The suspected ringleader of an alleged Social Security fraud scheme in which police say mentally disabled people were held captive in a basement may not completely understand the seriousness of the charges against her, her lawyer said Monday.
Linda Ann Weston, 51, along with her boyfriend, Gregory Thomas, 47, and Eddie "the Rev. Ed" Wright, 50, are charged with kidnapping, assault, false imprisonment and other counts. At a brief initial court appearance Monday, Municipal Judge Felice Rowley Stack scheduled a preliminary hearing for Dec. 19.
The suspects, all of whom are in custody and from Philadelphia, did not appear in court. A fourth person, Weston's daughter, Jean McIntosh, 32, is also charged and has a hearing scheduled for Wednesday. None of the suspects have entered pleas.
George S. Yacoubian Jr., a lawyer for Weston, said after the hearing that he has met with her and plans a more comprehensive interview to evaluate her mental state.
He declined to comment on whether she had a history of mental issues, but said a competency examination would be a good idea.
"I don't know if she understands what the allegations are," Yacoubian said outside court, describing his client as "fatigued" and "lethargic." "At this point, I do not think she appreciates the seriousness of the charges."
The victims, who authorities say have the mental capacity of 10-year-olds, were discovered by a landlord at a Philadelphia apartment building on Oct. 15. Police identified them as Derwin McLemire, 41, of North Carolina; Herbert Knowles, 40, of Norfolk, Va.; and Tamara Breeden, 29, and Edwin Sanabria, 31, both of Philadelphia.
They were malnourished, and one, Knowles, was chained to a boiler.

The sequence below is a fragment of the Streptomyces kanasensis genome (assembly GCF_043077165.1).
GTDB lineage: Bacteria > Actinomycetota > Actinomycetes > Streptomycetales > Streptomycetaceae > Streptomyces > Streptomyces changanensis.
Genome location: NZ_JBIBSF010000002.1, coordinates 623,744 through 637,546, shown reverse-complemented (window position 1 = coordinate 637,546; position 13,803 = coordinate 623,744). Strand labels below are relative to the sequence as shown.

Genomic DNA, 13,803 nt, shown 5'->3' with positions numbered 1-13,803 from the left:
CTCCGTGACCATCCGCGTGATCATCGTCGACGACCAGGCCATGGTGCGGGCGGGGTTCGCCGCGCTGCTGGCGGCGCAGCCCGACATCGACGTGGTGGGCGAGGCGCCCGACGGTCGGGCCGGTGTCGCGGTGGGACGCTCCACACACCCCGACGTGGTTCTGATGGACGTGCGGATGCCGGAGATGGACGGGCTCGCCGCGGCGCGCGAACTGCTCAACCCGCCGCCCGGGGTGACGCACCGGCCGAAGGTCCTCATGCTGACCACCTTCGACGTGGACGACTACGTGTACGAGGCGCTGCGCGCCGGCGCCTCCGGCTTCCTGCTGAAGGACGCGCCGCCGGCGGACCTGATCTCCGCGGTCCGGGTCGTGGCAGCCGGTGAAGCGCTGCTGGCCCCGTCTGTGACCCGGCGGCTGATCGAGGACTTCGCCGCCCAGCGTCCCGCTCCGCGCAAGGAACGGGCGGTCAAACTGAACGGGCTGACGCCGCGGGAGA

Investigators are working to discover the extent of the alleged scheme after finding more than 50 Social Security cards, power of attorney documents and other such forms. The suspects may have been taking in the downtrodden and disabled for their Social Security checks, then holding them captive in wretched conditions without enough to eat or drink, police say.
Eight children and four young adults linked to the defendants were taken into protective custody, and DNA tests are being conducted to determine the children's identities.
One of the young adults taken into protective custody was a 19-year-old niece, Beatrice Weston, who police said was badly abused and had been left locked in a closet.
Perry de Marco Jr., a lawyer who represents Thomas, said he met with his client for about three hours but still has little information.
"He was extremely worried," de Marco said after the hearing.
Louis D'Onofrio, an attorney for Wright, did not immediately respond to a telephone message after the hearing.
On Sunday, D'Onofrio said that his client would plead not guilty at Monday's hearing; but Tasha Jamerson, a spokeswoman for city prosecutors, said any pleas would not come until after the formal arraignment, which would be after December's preliminary hearing.